On Rize (Or Forcing A Luxury Highrise On A Neighbourhood That Really Doesn’t Want It)

April 11, 2012.

by Lindsay Brown | This post is about a proposed luxury highrise development called “Rize” (no comment on the name) in the heart of Vancouver’s historic Mt Pleasant district. Like many other Vancouverites I see this development as setting a very worrying precedent for the city if it goes ahead. The desire to maximize profits off every plot of land in the city in an unchecked manner has contributed to a massive level of unaffordability and a climate of hot property speculation. This intrusive, tall luxury condo sitting on blocky big-box stores will bring this development behaviour out of Vancouver’s downtown core and into a vulnerable residential district. If you live in Vancouver and care about the way this city is increasingly un-piloted now that developers run the place, NOW is the time to write your letter. It’s easy—even one sentence is enough. Click here to send an email to Vancouver’s mayor and council. Just say no.

Before I start, please see the following arguments against this development, far more authoritative than my own:

• Visit the RAMP (Residents Association of Mount Pleasant) website for many excellent resources on this topic.

• Letter by Glenn Alteen, Exec. Dir. of the Grunt Gallery in Mt. Pleasant

• Letter by Brian McBay and Allison Collins of 221A Artist-run Centre

• Letter from Lorna Brown, Vancouver curator and Director of Other Sights

• Letter by Federal MP Libby Davies & BC MLA Jenny Kwan

• Comments by Journalist Frances Bula (also read the comments by Vancouverites experienced in planning issues)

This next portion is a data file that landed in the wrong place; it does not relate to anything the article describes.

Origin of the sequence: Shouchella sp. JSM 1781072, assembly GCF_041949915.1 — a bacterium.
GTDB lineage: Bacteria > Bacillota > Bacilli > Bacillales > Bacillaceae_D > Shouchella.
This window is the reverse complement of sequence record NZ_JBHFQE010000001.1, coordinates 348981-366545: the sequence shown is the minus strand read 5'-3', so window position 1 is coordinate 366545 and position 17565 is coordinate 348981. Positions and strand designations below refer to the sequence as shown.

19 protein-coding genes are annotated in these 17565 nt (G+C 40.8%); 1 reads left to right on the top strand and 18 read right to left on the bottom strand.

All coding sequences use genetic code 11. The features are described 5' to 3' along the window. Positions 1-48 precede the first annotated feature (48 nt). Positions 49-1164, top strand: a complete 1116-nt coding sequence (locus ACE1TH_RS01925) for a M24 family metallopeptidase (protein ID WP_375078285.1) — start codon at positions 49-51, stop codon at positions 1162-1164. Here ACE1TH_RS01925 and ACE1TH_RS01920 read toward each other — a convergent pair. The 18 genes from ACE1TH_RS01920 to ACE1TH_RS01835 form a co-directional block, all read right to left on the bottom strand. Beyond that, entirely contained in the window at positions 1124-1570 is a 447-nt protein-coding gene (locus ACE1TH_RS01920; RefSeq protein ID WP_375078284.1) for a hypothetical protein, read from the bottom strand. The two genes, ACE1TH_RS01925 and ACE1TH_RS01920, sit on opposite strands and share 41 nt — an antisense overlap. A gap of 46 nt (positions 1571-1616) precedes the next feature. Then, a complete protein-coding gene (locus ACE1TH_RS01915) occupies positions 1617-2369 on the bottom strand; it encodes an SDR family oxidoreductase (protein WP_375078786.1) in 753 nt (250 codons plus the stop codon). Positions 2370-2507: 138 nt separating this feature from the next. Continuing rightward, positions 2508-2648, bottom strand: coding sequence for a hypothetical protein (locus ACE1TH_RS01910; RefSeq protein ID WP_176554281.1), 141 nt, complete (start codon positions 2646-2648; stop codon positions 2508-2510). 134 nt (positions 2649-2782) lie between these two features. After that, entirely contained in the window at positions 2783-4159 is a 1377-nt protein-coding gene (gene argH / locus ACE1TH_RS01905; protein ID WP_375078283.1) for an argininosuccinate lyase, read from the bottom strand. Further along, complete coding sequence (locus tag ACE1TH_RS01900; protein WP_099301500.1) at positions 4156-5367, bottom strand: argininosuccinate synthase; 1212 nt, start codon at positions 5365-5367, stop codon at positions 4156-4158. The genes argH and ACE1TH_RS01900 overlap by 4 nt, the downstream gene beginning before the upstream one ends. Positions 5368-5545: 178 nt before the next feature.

• “What the hell is going on in this city?” by developer Michael Geller

• “Unaffordable, that’s what you are” by Sandy Garossino (on general unaffordability issues)

MAIN OBJECTIONS

Many Vancouverites have made excellent and detailed arguments regarding technical planning and zoning matters. I don’t need to reiterate those here. They are all available on the RAMP Residents Association of Mount Pleasant website and in the arguments above. Instead, I would like to address the way broader problems afflicting our City bear upon the Rize application:

CONSULTATION & LACK THEREOF

I’ve only opposed Vancouver developments twice. I’m not sure it’s a coincidence that both were in the last year. Vancouver is a turning point. Not only is it famously, drastically unaffordable, but developers have run out of empty industrial land in the downtown core and are greedily eyeing old neighbourhoods. And developers have an unprecedented stranglehold over City Hall.

I should also note that this is the second time I’ve opposed a rezoning that Vancouverites overwhelmingly don’t want, a development that looks like a done deal before it’s even been properly presented to the public. The first was a mega-casino proposed for downtown. The second is “Rize.”

My objection is exactly the same for Rize as it was for the Edgewater mega-casino that I helped defeat last year. The supposed community consultation process is a manifest failure. Had it successfully encapsulated community values there would not have been historic and widespread opposition to this proposal. Dramatic shifts in zoning allowances should only come with a mandate from the community. That is missing here.